In the United States we have some strange ideas about what makes childbirth safer. We unthinkingly believe that the way to save more mothers and babies in the world is to export our American way of doing business. While I do believe that we have much to offer, as a cultural anthropologist I always take the stance that listening (rather than telling) is a best first step. Across the globe, voices have called out for more locally-trained childbirth experts. The best word to describe what villages in Haiti and women in Windhoek, Namibia and what doctors in Jamkhed, India (see khhttp://www.jamkhed.or) say they want is MIDWIVES. While better hospitals and neonatal intensive care units would certainly be great, midwives are the best first investment we can make. Midwives save lives. And like the local health experts in Jamkhed, India have proven, training local women for this job improves the health of the whole community, not just the health of newborns. Here’s a message from the president of MANA (Midwives of North America):
Dear MANA Member,
I would like to reiterate a few facts about mothers and babies.
In the world’s poorest countries mothers risk their lives giving birth. Every year, an estimated 358,000 women die from complications during pregnancy and childbirth. Each year, 8.1 million children die before their fifth birthday, and an estimated 1.2 million babies are stillborn. Most of these deaths are preventable.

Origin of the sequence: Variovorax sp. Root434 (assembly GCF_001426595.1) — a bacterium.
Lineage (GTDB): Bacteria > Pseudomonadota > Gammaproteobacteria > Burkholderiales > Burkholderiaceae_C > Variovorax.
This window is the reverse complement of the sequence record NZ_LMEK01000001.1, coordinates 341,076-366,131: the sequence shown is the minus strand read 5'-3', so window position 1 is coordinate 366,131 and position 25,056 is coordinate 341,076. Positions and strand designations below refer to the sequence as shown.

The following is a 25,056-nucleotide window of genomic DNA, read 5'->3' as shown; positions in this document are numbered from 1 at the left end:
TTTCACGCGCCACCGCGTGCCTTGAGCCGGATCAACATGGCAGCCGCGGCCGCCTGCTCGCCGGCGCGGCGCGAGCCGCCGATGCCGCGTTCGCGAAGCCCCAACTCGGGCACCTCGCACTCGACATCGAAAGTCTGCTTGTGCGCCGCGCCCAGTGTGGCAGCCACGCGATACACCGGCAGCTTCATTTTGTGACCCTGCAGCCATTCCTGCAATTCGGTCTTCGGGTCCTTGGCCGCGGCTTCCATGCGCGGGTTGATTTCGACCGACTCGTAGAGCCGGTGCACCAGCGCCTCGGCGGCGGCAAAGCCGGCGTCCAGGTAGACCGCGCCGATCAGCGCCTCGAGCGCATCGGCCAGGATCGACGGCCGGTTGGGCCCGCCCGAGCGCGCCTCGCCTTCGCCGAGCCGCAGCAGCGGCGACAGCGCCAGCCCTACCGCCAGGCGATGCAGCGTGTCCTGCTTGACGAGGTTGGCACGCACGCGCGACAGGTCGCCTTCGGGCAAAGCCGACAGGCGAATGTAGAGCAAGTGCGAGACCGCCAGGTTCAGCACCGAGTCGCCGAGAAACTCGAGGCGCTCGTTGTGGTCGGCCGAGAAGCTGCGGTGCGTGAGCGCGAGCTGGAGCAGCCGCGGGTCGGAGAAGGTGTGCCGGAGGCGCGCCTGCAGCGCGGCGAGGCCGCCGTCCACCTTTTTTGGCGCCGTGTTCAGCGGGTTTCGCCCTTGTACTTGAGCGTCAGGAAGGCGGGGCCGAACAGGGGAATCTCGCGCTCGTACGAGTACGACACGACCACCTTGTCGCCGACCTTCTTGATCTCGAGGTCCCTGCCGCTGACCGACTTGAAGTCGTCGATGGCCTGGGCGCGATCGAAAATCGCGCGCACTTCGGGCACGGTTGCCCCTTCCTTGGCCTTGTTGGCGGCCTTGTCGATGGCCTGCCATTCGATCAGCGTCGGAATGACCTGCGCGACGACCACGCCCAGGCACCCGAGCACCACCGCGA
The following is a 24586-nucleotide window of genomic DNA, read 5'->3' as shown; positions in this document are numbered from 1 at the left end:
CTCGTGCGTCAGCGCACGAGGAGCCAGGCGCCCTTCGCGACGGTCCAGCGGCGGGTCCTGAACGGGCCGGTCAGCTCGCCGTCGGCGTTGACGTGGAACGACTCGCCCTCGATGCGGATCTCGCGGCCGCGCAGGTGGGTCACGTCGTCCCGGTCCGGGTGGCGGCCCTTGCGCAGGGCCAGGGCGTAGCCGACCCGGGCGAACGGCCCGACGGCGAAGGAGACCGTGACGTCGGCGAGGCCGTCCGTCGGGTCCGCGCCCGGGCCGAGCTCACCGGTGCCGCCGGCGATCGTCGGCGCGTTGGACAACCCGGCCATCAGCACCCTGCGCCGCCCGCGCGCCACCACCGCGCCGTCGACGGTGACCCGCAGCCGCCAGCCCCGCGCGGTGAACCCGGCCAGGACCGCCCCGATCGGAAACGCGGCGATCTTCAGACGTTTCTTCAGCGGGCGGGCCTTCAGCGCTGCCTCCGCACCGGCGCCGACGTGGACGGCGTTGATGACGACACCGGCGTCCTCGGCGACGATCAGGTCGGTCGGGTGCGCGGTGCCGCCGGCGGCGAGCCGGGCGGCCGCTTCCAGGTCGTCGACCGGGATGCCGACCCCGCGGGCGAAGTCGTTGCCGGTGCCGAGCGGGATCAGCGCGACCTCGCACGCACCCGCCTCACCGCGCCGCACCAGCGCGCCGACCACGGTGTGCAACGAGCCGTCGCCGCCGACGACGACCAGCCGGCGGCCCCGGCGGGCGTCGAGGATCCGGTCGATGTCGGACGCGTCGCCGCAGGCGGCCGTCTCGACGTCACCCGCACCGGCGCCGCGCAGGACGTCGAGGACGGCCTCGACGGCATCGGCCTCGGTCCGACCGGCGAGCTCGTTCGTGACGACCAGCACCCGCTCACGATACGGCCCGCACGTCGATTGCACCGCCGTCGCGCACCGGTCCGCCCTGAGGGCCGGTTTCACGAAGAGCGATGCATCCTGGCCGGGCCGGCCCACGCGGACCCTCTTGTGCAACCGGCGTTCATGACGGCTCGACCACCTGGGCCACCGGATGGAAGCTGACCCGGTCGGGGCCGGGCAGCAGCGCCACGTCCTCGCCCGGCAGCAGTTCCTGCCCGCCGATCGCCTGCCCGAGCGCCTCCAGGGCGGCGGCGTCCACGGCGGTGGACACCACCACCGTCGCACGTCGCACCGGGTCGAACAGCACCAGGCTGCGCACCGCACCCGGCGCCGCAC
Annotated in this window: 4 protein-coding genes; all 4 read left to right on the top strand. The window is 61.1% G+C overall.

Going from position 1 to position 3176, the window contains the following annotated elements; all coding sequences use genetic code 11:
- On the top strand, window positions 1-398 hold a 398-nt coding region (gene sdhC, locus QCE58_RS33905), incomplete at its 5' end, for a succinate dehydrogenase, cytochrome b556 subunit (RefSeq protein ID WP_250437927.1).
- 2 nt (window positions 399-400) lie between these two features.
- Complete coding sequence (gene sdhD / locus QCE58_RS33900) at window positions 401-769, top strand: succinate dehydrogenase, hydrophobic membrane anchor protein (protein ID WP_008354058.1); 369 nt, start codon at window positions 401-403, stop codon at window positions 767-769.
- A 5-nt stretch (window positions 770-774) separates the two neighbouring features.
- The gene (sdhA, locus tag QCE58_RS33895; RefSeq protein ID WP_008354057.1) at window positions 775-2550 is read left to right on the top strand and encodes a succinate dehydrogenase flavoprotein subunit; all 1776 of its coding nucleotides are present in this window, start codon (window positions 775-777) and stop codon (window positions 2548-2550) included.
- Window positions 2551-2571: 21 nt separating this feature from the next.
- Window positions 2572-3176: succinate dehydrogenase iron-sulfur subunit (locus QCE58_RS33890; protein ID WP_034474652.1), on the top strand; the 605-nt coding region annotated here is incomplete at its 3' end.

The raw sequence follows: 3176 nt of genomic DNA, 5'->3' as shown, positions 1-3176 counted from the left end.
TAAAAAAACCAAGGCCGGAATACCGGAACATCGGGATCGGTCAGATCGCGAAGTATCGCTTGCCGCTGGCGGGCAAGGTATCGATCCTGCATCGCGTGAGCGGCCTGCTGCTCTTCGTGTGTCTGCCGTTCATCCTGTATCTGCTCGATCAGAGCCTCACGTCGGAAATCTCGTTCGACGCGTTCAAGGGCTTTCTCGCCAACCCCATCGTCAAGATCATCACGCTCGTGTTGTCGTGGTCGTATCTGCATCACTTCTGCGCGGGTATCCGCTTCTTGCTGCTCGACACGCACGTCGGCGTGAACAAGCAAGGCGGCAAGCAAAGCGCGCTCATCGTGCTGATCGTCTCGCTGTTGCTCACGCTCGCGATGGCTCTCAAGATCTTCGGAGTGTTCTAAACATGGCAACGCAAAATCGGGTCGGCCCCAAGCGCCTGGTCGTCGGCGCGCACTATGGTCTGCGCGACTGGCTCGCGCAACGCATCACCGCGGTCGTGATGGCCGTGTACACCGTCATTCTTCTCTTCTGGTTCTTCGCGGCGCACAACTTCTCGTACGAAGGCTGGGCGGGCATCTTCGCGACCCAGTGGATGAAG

As you may know, the Midwives Alliance is a member organization of the White Ribbon Alliance for Safe Motherhood, an international coalition that pushes for change to make pregnancy and childbirth safe for women and newborns around the world. We support the work they are doing, and we encourage you to sign the petition [here] to persuade world leaders to invest in midwifery care. It only takes a minute to click and sign.
Thank you for supporting this growing global movement for safe motherhood and for encouraging world leaders to invest in midwifery care as the key solution to meeting maternal and newborn healthcare needs.
MANA President & Interim Executive Director